LOS ANGELES — Joe Paterno’s brow furrowed as some voices from outside the room interrupted his final press gathering of the 2008 season on Friday.
But when he saw some old friends walk through the doorway, the 82-year-old bolted out of his seat and rose to his feet as fast as he had all year long.
Following a Penn State spokesman into the room were Jimmy Johnson and Barry Switzer, stopping by for a quick hello from FOX’s nearby TV studios, where both former coaches serve as football analysts.
There was plenty of backslapping and laughs between the legends, who at one point in the 80s were three of the most successful college coaches in the nation when Johnson was at Miami and Switzer at Oklahoma.
What followed was a mish-mash of clashing accents and laughter, with Switzer declaring to Paterno, “The hell with those (media) bastards! You keep doin’ what you’re doin’!”
The whole exchange lasted barely two minutes, but during that time, Paterno looked as young as he had in many months.
For while Paterno is feeling much better and largely pain-free since having hip replacement surgery in late November 2008 was still the most trying year of his life from a physical standpoint.
And though he is proud of his team’s accomplishments, finishing 11-2 with a Big Ten title and a trip to the Rose Bowl, he’s thankful to leaving this year behind him.
“It has not been a comfortable year for me,” Paterno said at the small, relatively informal season wrap-up session at Penn State’s team hotel. “Before I got the operation, every day was an ordeal, physically, regardless of whether it was football or what. It was tough to concentrate. Then, coming out here where I was really hoping I could be on the sideline and I was disappointed I couldn’t. That’s all behind me now.”
Paterno said he was upset that he wasn’t able to coach on the sideline for the past eight games because of his hip, most of all Thursday’s 38-24 loss to USC in Pasadena.
He acknowledged that his presence on the field wouldn’t have helped his Nittany Lions overcome the Trojans’ onslaught, but it was still tough on him, nonetheless.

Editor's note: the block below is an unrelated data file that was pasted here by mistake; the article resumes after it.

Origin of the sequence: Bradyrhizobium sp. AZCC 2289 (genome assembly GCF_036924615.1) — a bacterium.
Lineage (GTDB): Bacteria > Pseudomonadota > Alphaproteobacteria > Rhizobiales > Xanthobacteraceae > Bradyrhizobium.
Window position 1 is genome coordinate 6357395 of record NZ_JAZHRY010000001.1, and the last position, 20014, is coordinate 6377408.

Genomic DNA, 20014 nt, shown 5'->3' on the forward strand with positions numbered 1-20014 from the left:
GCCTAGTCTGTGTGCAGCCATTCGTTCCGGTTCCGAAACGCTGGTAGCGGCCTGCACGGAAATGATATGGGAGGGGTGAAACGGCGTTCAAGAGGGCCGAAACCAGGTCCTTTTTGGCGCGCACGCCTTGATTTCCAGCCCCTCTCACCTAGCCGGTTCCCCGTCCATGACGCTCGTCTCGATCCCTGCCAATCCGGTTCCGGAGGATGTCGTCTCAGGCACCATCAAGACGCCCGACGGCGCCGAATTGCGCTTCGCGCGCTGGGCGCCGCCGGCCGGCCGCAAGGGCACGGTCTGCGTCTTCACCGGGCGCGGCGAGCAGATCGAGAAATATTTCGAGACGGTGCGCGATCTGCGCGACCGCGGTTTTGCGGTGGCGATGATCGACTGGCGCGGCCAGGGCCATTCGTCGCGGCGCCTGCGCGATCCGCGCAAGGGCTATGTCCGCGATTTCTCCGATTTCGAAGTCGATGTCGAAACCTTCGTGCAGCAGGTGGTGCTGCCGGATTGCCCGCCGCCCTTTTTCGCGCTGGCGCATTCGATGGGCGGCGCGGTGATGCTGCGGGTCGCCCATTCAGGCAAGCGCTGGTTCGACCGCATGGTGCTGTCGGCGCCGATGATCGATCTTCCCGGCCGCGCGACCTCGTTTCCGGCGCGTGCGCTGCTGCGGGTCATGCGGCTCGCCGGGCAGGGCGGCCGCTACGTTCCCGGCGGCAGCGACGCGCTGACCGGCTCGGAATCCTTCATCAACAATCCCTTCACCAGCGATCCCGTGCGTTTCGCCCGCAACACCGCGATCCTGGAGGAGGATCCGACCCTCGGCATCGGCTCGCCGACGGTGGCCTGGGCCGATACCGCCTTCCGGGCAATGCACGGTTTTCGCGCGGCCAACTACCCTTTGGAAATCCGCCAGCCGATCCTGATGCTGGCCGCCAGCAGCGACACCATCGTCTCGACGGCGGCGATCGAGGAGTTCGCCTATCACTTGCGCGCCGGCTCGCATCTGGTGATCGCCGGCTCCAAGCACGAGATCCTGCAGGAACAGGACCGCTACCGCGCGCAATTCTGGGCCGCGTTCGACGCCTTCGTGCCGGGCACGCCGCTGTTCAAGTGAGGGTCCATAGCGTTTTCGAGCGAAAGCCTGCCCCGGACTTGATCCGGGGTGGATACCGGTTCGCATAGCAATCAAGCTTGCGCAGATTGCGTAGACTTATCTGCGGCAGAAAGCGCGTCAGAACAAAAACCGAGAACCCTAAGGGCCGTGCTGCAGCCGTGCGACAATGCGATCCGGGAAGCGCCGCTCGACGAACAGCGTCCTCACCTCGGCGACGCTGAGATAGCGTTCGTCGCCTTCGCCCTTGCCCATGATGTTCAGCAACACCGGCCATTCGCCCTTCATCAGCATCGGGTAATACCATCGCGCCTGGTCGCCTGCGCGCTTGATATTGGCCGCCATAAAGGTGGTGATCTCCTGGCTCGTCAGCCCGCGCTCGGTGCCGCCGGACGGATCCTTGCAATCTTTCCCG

“I don’t know whether it’s important for the team, but it’s important for me (to be on the field),” Paterno said. “I’m frustrated. I don’t think I could have changed anything ... but there’s (USC coach) Pete Carroll barking at the officials and grabbing them and the whole bit and trying to get a break here or there, and I’m sitting upstairs. I’m not down there telling some of those guys, why don’t you wake up, that kind of thing.
“But, even just being around the kids – when things start to go bad, you’d like to be around them and just grab them and the whole bit.”
Fortunately for his sanity, Paterno expects to be back on the sideline to start the 2009 season. Another season like this one that confines him to the coaches booth might just be enough to call it quits.
During some of the most painful stretches of the year for him, trying to get around with a badly damaged hip, Paterno said he thought this season might just be his last.
“Yeah, I did before the operation, yeah,” Paterno said. “I think everybody, when you’re my age and you’ve got aches and pains, you can’t do some things you’d like to do.”
He described all the things that he couldn’t do for much of the fall that he used to, including keeping up his regimen of walking 15-20 miles a week and keeping active.
Before squad meetings on Friday, he enjoyed walking down to the woods behind his house to clear his head and get some ideas for the upcoming game.
With a new hip and a new three-year contract, Paterno is hoping to be able to do all of those things again in 2009.
And forget about 2008.
“It’s been a tough year for me personally,” he said. “But I think in a lot of ways, it was very rewarding because so many people came to the front to make sure that these kids had an opportunity to have as good a year as they could have. And we fell short a little bit, obviously, but I think we had a good year and it was a productive year.
“But I’m glad that for me – for me, personally – it’s over.”